Likewise, there need to be shifts in the curriculum to better prepare students for employment. In the Arab school system, this might mean changing the Hebrew-language curriculum from one that celebrates literature to one that ensures a high level of practical Hebrew. In both school systems, this would mean improving the English-language offerings to prepare students for jobs in the increasingly global marketplace.
Further, much of the job market and opportunities for social mobilization revolve around the army. The IDF has a department dedicated to assisting released soldiers. It also offers courses to help soldiers complete their matriculation exams while serving, employment opportunities specifically aimed at decommissioned soldiers, and tax benefits for companies that hire recently released military personnel.
However, most Arab citizens are exempt from army service because of the enduring conflict. And due to cultural and religious challenges, the majority of haredim request an exemption from service.
Therefore, just as the state managed in previous years to successfully increase the number of haredim who serve in the IDF, the state and its Arab leaders need to come to an agreement about alternative volunteer opportunities for the Arab community's young men and women.
Israel must simultaneously invest in geographically convenient and culturally sensitive career training programs for young Arabs and haredim.
ALTHOUGH MUCH of the responsibility for change rests with the non-Arab, non-haredi Jewish majority, the leadership of these two sectors could do more to advance the cause.
In fact, with the Arabs and haredim together constituting almost one-third of Israel’s population, their political representatives (the haredim as part of the governing coalition, and the Arabs as part of the opposition) should be able to form an effective lobby to accomplish these changes. Cooperation between Arabs and haredim would help their respective populations and also advance Israeli society toward a future of greater solidarity and social cohesion.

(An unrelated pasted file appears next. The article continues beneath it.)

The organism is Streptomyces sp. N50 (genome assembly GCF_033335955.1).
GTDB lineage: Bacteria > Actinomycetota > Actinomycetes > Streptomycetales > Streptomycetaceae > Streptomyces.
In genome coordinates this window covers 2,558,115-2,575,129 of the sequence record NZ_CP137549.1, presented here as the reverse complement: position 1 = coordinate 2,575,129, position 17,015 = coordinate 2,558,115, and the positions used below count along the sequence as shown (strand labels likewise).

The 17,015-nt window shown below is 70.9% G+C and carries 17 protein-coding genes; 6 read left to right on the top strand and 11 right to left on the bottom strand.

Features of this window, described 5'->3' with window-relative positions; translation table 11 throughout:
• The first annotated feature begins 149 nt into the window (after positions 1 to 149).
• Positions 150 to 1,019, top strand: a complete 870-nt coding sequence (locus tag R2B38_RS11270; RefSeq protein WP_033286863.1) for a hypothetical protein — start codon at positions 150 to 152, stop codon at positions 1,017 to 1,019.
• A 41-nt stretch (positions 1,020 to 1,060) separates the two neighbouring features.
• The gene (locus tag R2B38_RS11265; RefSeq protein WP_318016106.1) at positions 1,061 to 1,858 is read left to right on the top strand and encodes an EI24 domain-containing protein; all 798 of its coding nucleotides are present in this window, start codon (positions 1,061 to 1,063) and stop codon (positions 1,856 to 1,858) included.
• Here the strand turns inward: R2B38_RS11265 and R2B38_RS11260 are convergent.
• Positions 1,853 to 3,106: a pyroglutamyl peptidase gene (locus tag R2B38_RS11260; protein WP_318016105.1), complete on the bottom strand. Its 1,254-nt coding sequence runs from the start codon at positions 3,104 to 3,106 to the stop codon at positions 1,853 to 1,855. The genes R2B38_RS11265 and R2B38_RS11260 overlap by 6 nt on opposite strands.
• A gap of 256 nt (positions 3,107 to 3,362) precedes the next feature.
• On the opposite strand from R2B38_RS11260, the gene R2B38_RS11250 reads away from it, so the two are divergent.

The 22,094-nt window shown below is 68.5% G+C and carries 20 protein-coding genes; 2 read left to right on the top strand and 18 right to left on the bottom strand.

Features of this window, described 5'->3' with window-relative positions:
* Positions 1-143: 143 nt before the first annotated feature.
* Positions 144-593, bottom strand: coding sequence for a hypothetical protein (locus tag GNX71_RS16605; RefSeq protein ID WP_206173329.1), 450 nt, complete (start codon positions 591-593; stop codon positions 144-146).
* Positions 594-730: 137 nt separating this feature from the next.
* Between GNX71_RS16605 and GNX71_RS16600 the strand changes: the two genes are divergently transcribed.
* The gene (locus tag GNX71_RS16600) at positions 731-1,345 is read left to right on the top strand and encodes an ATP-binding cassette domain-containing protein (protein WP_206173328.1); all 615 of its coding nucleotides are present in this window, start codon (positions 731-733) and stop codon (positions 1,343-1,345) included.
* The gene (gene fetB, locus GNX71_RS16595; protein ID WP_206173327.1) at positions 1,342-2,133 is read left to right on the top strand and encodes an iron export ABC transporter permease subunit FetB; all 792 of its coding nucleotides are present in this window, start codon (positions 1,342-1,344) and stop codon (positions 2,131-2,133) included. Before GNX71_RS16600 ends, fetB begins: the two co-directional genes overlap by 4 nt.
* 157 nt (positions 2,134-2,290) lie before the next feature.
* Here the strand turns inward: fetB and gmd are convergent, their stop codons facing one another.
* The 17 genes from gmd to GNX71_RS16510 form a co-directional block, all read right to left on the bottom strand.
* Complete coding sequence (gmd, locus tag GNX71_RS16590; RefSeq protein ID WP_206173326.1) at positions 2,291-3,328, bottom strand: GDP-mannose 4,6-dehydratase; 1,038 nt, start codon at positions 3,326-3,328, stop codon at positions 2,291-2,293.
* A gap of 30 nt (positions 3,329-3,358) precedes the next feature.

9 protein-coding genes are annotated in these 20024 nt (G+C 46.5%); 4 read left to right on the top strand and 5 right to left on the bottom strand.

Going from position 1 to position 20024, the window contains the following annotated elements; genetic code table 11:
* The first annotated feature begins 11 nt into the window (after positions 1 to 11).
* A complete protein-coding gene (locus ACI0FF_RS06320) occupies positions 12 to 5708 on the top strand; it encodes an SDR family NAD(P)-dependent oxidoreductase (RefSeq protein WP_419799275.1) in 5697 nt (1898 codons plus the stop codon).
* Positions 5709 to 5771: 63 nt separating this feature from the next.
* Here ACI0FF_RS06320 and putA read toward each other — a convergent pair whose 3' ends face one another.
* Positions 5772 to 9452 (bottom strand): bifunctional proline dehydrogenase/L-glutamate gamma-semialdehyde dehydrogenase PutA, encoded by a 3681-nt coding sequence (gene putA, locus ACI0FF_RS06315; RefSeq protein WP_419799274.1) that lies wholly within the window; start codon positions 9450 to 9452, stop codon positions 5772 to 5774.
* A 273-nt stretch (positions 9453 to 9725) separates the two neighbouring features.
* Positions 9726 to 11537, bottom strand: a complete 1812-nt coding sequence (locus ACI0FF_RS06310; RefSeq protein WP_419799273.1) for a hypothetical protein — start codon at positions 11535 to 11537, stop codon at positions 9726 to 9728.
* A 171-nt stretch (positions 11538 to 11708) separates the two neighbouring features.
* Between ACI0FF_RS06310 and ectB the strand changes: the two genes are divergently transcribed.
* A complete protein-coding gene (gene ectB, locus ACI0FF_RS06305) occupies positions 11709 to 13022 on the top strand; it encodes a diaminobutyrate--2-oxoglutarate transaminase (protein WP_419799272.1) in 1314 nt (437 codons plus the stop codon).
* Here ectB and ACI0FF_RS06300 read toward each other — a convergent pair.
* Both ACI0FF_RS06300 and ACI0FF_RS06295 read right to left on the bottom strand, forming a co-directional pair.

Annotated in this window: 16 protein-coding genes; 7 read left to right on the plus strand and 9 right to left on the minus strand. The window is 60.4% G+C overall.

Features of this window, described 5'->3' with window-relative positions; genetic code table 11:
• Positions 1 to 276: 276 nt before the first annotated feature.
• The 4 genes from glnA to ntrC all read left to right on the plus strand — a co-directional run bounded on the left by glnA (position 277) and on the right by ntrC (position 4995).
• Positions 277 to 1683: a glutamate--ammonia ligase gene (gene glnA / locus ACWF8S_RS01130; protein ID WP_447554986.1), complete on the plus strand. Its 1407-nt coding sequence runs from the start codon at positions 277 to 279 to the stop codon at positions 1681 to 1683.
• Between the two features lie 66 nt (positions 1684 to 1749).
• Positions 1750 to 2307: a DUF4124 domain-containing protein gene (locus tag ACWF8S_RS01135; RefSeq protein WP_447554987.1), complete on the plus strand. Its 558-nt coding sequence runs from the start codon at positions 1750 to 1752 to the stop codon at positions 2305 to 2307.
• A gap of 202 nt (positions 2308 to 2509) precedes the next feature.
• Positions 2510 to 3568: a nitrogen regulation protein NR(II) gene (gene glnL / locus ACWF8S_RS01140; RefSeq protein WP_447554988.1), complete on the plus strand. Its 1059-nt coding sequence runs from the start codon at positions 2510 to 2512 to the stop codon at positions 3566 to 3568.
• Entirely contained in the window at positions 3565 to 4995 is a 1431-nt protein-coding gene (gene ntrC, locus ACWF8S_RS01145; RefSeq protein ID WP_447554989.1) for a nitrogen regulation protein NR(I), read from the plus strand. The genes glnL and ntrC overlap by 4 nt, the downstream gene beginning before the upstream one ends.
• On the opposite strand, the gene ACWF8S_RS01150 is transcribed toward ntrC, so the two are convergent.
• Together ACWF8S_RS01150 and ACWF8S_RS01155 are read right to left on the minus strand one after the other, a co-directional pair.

Admittedly, working together poses complex challenges. Our recent Israeli Democracy Index found that while most haredim believe in democracy, they want to limit the right of freedom of expression and full equality of Israel’s Arab minority.
However, there have been times in the past where the two communities collaborated politically on issues relating to religious rights and child allotments. They can use those past wins as stepping-stones for the future.
And even if collaboration proves difficult, Arab politicians could take a lesson from haredi leaders about how to advocate for their constituencies. Moreover, the time has come for Arab political leaders to be considered for participation in the governing coalition and be able to sit around the table when the most important decisions are made for the State of Israel.
Of course, while haredi politicians are making demands of the government, they should also consider supplanting the traditional focus on matters of personal status with forward-looking concern for the practical aspirations of their constituency, which according to all surveys wants to escape poverty.
Ultimately, integrating Arab and haredi citizens into society and the economy will foster greater solidarity among all Israelis and could set the stage for Israel’s next economic miracle. Dr. Gilad Malach is the director of the Ultra-Orthodox in Israel program and Nasreen Hadad Haj-Yahya is director of the Arab-Jewish Relations program at the Israel Democracy Institute.